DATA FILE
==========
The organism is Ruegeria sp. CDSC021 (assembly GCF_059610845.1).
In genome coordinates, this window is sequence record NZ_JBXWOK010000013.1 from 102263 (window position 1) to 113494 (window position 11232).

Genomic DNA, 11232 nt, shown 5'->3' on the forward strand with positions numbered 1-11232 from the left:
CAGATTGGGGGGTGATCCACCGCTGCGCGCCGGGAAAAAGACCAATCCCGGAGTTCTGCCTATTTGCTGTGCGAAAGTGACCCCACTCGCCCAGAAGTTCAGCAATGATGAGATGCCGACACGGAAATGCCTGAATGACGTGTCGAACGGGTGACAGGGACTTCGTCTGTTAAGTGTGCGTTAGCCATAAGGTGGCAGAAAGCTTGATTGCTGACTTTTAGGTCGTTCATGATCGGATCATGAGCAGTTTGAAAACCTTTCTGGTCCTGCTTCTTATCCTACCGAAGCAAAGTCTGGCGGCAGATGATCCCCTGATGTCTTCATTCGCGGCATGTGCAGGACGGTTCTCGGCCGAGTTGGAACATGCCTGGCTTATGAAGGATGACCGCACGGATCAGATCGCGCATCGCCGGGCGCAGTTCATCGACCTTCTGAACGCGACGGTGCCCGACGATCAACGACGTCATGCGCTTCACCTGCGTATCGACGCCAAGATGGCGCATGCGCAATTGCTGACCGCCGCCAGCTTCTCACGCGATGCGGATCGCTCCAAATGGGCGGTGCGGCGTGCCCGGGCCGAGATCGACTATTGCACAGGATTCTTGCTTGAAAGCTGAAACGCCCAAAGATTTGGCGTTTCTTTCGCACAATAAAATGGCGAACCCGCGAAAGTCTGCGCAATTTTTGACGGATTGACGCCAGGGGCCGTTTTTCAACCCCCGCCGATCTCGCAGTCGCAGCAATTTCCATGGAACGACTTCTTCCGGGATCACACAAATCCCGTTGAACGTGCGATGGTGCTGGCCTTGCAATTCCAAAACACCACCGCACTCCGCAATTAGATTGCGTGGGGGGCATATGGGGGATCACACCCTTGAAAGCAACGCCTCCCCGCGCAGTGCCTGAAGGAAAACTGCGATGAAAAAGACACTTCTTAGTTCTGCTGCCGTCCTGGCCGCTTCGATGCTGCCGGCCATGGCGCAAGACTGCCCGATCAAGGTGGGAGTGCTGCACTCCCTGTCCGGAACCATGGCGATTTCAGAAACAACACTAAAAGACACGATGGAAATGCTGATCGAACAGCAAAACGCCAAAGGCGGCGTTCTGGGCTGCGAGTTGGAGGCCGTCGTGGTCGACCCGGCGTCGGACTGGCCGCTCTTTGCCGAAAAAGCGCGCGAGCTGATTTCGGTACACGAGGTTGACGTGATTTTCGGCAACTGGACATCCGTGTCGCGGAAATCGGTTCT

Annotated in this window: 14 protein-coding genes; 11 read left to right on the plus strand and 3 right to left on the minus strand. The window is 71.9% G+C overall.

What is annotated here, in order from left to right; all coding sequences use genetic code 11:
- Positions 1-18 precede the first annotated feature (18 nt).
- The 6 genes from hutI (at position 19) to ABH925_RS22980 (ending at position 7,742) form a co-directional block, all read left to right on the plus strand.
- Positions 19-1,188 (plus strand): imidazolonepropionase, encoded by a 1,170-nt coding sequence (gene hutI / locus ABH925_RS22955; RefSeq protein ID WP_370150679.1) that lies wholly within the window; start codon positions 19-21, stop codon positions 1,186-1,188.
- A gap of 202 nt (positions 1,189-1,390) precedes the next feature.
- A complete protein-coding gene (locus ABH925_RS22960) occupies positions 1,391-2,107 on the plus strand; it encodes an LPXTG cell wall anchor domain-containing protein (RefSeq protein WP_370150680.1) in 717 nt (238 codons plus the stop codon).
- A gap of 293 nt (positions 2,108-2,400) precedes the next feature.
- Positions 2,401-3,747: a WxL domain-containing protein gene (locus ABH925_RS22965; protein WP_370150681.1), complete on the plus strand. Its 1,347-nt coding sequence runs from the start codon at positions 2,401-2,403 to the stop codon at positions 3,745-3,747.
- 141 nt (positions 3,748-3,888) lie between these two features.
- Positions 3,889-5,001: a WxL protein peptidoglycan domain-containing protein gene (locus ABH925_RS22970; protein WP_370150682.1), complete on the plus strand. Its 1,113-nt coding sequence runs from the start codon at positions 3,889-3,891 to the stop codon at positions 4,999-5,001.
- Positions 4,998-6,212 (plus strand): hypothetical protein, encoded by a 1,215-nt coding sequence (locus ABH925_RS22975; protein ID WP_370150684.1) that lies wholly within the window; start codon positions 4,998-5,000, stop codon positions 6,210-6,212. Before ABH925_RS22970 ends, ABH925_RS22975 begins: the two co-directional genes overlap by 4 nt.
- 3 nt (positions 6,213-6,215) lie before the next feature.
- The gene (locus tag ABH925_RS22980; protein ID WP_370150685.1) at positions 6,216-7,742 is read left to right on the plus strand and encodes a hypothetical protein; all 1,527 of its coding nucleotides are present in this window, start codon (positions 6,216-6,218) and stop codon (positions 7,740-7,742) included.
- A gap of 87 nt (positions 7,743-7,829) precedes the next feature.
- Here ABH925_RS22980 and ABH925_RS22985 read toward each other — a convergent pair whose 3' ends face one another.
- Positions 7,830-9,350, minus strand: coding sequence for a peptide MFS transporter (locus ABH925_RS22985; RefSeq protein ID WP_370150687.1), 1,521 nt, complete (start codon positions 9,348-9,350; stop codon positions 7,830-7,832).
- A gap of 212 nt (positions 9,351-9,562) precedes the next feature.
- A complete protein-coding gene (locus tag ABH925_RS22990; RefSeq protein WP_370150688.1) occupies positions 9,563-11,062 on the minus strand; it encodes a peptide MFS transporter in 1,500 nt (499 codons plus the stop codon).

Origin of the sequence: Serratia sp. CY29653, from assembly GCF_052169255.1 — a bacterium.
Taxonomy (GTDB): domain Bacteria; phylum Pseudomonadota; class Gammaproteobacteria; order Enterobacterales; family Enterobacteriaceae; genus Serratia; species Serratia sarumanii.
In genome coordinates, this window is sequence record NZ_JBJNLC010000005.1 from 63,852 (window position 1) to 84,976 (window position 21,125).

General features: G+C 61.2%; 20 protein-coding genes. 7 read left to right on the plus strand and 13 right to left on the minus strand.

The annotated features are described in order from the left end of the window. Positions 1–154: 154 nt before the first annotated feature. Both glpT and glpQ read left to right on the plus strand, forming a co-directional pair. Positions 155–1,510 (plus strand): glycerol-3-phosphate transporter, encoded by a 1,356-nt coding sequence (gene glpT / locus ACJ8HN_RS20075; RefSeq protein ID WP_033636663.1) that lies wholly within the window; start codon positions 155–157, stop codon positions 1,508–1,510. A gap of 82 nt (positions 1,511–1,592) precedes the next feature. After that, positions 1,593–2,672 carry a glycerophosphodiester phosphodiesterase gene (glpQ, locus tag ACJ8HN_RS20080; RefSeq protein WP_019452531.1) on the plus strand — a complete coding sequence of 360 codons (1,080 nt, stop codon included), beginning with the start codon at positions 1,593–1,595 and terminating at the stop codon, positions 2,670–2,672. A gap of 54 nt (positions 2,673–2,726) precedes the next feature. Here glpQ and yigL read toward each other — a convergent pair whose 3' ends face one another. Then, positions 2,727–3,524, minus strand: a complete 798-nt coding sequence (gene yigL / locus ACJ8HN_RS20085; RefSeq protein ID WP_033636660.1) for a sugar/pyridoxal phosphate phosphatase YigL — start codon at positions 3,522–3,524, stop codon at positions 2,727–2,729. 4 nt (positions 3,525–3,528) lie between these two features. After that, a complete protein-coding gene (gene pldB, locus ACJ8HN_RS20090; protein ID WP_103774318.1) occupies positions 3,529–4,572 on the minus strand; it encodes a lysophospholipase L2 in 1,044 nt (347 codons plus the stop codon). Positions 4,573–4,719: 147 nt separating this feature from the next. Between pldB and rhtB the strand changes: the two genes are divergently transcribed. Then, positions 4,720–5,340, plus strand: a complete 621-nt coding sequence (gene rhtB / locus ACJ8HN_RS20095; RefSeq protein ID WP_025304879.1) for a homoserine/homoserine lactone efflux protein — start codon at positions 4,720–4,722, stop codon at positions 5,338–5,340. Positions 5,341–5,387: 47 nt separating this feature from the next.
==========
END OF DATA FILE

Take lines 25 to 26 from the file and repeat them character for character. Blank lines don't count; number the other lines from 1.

Taxonomy (GTDB): domain Bacteria; phylum Pseudomonadota; class Gammaproteobacteria; order Enterobacterales; family Enterobacteriaceae; genus Serratia; species Serratia sarumanii.
In genome coordinates, this window is sequence record NZ_JBJNLC010000005.1 from 63,852 (window position 1) to 84,976 (window position 21,125).